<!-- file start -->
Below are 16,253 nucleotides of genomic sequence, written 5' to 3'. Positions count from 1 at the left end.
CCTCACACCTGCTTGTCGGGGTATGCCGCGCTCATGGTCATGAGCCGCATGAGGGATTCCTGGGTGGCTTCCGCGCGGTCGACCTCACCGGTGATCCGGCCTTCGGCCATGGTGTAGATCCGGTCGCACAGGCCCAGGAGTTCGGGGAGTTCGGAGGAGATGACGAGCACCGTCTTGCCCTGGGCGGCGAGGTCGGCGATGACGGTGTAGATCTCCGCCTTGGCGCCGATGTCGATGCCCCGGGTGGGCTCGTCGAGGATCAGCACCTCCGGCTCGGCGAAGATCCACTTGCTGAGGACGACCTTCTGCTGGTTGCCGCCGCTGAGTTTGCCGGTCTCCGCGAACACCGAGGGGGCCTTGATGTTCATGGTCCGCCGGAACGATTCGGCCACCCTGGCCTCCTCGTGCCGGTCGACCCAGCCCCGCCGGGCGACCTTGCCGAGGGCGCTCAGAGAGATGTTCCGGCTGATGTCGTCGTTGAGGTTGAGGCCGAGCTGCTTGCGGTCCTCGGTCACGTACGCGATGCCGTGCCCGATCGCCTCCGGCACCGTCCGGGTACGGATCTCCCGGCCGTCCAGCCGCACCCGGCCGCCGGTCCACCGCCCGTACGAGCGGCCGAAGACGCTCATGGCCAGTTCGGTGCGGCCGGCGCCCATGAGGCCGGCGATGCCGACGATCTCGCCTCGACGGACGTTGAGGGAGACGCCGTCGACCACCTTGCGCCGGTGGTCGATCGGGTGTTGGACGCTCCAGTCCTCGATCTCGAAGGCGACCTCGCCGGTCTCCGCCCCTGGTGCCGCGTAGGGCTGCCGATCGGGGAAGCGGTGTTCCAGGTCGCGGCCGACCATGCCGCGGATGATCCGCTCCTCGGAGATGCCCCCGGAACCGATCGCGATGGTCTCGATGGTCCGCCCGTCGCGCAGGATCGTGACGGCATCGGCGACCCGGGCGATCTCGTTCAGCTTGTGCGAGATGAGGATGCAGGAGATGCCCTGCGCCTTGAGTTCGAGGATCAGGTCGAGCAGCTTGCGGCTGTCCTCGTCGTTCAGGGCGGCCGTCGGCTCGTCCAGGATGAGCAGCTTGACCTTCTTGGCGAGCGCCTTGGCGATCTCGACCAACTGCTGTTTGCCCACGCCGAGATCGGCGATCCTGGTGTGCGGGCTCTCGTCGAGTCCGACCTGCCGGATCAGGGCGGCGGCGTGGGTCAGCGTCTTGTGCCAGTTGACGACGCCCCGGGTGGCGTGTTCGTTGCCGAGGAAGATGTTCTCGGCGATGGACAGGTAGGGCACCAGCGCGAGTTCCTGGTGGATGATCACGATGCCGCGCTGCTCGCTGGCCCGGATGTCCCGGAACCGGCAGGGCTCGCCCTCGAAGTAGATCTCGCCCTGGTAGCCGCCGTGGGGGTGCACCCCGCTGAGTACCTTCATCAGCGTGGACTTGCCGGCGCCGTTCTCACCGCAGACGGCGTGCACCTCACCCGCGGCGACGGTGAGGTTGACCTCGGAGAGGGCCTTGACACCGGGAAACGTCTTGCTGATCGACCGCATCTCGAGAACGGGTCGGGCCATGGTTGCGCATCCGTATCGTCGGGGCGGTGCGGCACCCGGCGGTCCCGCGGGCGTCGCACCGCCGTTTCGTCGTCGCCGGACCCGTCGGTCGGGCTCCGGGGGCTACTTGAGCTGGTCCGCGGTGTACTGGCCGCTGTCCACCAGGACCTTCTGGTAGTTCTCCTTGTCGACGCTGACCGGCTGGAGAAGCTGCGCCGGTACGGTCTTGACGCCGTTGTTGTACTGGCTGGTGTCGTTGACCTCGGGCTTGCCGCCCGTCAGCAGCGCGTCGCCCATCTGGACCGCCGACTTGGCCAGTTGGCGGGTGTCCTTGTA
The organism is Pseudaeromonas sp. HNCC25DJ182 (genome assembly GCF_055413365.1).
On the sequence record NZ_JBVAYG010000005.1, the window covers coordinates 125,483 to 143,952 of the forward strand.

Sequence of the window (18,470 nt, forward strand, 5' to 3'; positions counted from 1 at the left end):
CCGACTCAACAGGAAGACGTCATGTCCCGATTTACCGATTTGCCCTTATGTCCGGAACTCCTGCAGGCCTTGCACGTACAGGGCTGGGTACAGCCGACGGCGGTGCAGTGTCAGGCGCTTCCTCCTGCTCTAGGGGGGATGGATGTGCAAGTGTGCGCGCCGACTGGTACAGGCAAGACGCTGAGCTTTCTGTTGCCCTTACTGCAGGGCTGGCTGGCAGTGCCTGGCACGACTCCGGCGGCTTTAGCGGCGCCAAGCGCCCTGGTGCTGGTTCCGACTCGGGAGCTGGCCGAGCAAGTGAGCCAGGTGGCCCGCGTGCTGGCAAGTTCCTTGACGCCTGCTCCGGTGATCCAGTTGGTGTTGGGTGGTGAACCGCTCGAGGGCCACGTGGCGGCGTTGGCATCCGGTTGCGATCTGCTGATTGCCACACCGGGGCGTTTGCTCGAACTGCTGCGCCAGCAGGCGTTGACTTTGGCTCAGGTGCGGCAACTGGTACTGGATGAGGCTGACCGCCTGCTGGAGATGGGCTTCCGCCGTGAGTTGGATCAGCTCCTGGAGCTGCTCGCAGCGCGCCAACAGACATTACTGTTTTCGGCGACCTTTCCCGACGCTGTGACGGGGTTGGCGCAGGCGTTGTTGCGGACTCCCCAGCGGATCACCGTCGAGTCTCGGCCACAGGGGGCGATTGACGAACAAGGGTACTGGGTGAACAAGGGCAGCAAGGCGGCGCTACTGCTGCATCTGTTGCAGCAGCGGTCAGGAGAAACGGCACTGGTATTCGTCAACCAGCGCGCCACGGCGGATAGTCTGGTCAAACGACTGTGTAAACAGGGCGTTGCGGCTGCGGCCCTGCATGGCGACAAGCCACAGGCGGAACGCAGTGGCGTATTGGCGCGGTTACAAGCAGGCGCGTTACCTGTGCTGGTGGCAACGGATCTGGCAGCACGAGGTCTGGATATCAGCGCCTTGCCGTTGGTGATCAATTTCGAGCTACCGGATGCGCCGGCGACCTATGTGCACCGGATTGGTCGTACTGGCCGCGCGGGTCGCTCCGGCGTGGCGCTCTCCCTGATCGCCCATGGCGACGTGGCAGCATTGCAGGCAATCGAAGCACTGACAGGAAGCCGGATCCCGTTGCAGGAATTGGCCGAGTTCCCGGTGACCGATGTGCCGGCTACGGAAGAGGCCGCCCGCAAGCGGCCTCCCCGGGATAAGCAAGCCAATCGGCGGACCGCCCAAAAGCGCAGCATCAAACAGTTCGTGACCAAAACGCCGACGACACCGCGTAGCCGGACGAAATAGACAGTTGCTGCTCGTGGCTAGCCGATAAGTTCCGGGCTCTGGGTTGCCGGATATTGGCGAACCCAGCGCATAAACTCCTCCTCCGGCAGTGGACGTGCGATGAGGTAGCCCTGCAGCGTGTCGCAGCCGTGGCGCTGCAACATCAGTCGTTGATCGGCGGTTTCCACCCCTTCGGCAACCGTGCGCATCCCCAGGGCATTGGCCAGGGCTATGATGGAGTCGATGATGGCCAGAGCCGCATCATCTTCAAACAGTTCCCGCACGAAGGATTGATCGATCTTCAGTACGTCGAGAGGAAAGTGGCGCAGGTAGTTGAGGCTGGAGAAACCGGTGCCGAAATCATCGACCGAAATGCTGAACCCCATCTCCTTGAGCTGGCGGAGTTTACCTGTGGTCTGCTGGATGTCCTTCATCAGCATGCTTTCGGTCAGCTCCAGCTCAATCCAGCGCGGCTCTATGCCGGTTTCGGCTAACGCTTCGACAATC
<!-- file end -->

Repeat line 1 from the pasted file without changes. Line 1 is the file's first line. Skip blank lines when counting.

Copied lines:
Below are 16,253 nucleotides of genomic sequence, written 5' to 3'. Positions count from 1 at the left end.